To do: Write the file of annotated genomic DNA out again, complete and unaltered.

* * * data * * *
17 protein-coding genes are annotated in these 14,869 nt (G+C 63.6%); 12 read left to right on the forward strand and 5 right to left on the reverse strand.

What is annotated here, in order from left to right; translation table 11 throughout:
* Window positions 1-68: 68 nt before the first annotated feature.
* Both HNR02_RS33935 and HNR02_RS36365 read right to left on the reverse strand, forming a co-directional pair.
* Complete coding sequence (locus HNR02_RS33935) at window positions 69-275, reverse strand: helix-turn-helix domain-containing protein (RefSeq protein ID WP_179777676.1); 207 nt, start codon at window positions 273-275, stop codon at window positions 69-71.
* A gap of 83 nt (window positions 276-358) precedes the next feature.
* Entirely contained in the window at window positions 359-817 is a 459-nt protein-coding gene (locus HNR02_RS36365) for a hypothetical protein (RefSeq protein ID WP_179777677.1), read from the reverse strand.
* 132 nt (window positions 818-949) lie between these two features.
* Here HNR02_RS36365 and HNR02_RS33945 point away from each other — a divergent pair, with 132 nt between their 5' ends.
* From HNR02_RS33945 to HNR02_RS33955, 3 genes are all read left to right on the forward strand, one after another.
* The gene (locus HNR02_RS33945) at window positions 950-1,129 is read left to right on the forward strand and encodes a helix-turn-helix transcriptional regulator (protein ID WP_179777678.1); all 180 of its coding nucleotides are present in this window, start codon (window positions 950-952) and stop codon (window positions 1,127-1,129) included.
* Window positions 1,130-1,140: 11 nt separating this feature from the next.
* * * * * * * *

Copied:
17 protein-coding genes are annotated in these 14,869 nt (G+C 63.6%); 12 read left to right on the forward strand and 5 right to left on the reverse strand.

What is annotated here, in order from left to right; translation table 11 throughout:
* Window positions 1-68: 68 nt before the first annotated feature.
* Both HNR02_RS33935 and HNR02_RS36365 read right to left on the reverse strand, forming a co-directional pair.
* Complete coding sequence (locus HNR02_RS33935) at window positions 69-275, reverse strand: helix-turn-helix domain-containing protein (RefSeq protein ID WP_179777676.1); 207 nt, start codon at window positions 273-275, stop codon at window positions 69-71.
* A gap of 83 nt (window positions 276-358) precedes the next feature.
* Entirely contained in the window at window positions 359-817 is a 459-nt protein-coding gene (locus HNR02_RS36365) for a hypothetical protein (RefSeq protein ID WP_179777677.1), read from the reverse strand.
* 132 nt (window positions 818-949) lie between these two features.
* Here HNR02_RS36365 and HNR02_RS33945 point away from each other — a divergent pair, with 132 nt between their 5' ends.
* From HNR02_RS33945 to HNR02_RS33955, 3 genes are all read left to right on the forward strand, one after another.
* The gene (locus HNR02_RS33945) at window positions 950-1,129 is read left to right on the forward strand and encodes a helix-turn-helix transcriptional regulator (protein ID WP_179777678.1); all 180 of its coding nucleotides are present in this window, start codon (window positions 950-952) and stop codon (window positions 1,127-1,129) included.
* Window positions 1,130-1,140: 11 nt separating this feature from the next.